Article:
Academic journal article The Oral History Review

From Farm to Factory: Transitions in Work, Gender, and Leisure at Banning Mill, 1910-1930s

Academic journal article The Oral History Review

From Farm to Factory: Transitions in Work, Gender, and Leisure at Banning Mill, 1910-1930s

Article excerpt

Abstract This study explores new and traditional forms of leisure enjoyed by white southern rural millhands at Banning Mill between 1910 and the 1930s. As they moved from farm to factory, millhands experienced unfamiliar working conditions, changes in gender roles in and outside the home, and an increase in leisure time. While both farmers and millhands had opportunities to socialize, this study will compare traditional forms of entertainment available to farmers with similar and new recreations found in rural mill villages such as Banning Mill in Carroll County, Georgia.

A comparison of leisure activities also reveals new ways in which rural cotton millhands separated themselves in social settings. Gender divisions in village recreation reflect changing roles at home as men and women coped with the transition from farm to factory in different ways. Specific or individual interests created an atmosphere in which wives, husbands, teenagers, and children typically socialized with members of their own sex and age. Juxtaposing the ways in which men and women chose to spend their free time suggests husbands had a more difficult time adjusting to work and life in mill villages than their spouses or children.

Keywords: Mill towns, Banning Mill, Georgia, Leisure, Women Migration.

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Few factories dotted the South's landscape at the eve of the Civil War. As the phoenix rose from the ashes, the dawn of the New South brought increased industrialization, and with it, changes in work and leisure for landless farmers. As white sharecroppers migrated to mill villages throughout the South, they were greeted with unfamiliar working conditions, changes in gender roles, challenges to patriarchal order, and above all, new forms of leisure. Farm families maintained traditional forms of secular and religious entertainment while taking advantage of an increase in free time to participate in new recreations, such as baseball games and company-sponsored events. Using Banning Mill, a pre-Civil war cotton mill located in rural west Georgia as an example, this essay explores the similarities and differences between traditional forms of entertainment on the farm and new ones available in rural mill villages throughout the Georgia Piedmont during the early twentieth century.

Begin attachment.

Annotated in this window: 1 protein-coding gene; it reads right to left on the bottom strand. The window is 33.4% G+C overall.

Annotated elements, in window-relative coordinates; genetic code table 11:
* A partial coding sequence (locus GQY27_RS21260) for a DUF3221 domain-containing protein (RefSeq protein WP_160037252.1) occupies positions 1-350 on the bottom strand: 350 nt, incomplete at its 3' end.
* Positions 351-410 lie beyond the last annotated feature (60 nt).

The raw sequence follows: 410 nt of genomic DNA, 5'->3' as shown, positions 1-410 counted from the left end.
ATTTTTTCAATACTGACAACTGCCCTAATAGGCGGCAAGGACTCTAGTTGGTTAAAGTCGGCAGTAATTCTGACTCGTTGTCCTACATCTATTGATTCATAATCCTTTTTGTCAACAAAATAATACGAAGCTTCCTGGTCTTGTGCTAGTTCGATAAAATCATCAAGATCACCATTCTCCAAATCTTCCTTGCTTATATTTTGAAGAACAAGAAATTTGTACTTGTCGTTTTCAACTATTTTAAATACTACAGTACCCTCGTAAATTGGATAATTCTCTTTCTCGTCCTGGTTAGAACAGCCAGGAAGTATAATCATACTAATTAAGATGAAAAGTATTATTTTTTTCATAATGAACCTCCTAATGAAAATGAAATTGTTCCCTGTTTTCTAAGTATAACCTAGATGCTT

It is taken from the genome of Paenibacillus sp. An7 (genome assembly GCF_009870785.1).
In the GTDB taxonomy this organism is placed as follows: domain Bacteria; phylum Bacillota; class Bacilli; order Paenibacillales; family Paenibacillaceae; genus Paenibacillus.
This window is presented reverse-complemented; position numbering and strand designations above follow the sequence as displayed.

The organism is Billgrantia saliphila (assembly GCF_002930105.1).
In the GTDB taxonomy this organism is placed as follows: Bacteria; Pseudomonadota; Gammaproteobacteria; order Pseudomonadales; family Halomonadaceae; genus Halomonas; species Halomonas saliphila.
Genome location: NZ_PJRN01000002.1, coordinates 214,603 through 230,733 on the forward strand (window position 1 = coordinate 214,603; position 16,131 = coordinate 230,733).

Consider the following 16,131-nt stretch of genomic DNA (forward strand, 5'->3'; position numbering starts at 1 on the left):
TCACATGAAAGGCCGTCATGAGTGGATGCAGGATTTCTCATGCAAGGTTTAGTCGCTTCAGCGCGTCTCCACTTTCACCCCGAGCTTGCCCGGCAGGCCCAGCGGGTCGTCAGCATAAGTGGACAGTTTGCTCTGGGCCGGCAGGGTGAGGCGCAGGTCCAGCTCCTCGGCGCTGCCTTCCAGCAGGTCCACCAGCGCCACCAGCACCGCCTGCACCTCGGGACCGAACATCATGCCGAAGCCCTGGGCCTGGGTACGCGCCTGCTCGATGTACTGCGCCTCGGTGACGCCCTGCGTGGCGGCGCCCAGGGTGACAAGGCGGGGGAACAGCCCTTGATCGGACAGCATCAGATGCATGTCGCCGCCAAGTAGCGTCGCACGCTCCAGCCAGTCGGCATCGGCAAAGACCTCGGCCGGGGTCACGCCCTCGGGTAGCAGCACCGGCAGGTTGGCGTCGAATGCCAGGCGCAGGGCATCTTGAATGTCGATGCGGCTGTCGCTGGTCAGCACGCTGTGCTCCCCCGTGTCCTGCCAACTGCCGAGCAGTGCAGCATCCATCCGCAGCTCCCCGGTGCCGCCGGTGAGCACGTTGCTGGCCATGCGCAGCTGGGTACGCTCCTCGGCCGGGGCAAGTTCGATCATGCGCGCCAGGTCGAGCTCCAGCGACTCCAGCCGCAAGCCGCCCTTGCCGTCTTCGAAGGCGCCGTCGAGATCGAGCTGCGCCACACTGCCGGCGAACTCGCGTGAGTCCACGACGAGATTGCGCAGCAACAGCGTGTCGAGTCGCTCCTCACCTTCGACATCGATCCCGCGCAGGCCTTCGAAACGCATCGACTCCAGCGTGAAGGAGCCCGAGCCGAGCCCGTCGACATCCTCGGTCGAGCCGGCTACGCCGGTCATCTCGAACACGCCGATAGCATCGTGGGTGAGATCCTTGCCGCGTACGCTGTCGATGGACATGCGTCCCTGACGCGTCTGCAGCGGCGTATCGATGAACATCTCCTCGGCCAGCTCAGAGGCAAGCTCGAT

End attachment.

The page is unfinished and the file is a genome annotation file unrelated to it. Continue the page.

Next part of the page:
Examining the ways in which millhands used their leisure time provides insights on how individuals adapted to or dealt with the transition from farm to factory. A comparison of gendered social events reveals how men and women adjusted to life in mill villages in different ways. While wives continued to use their free time to care for neighbors or provide necessities for their families, husbands escaped from reality in less productive ways. The ways in which husbands and young men socialized hints at the difficulties they faced coping with the transition from farm to factory.

To date, historians have not discussed in depth the transition of southern yeomen and their families from farms to mill villages in terms of leisure. Two recent scholarly works, Like a Family and Plain Folk in the New South, include discussions about entertainment within mill villages, yet both regard social events as little more than traditional pastimes perpetuated in a new environment. (1) These studies conclude with little analytical insight into the important differences between leisure time on the farm and that of the factory. Although the authors pay equal attention to the factory work of male and female millhands, neither provides much insight into the leisure activities available in the mill community.

When discussing farm families, southern scholars mention little about activities outside the home. Perhaps this is because little happened outside the farm house or field. Visiting and attending church were the most common leisure activities mentioned. Southern historians often touch upon more topics than revivals, singings, and house parties, but not in great detail. …

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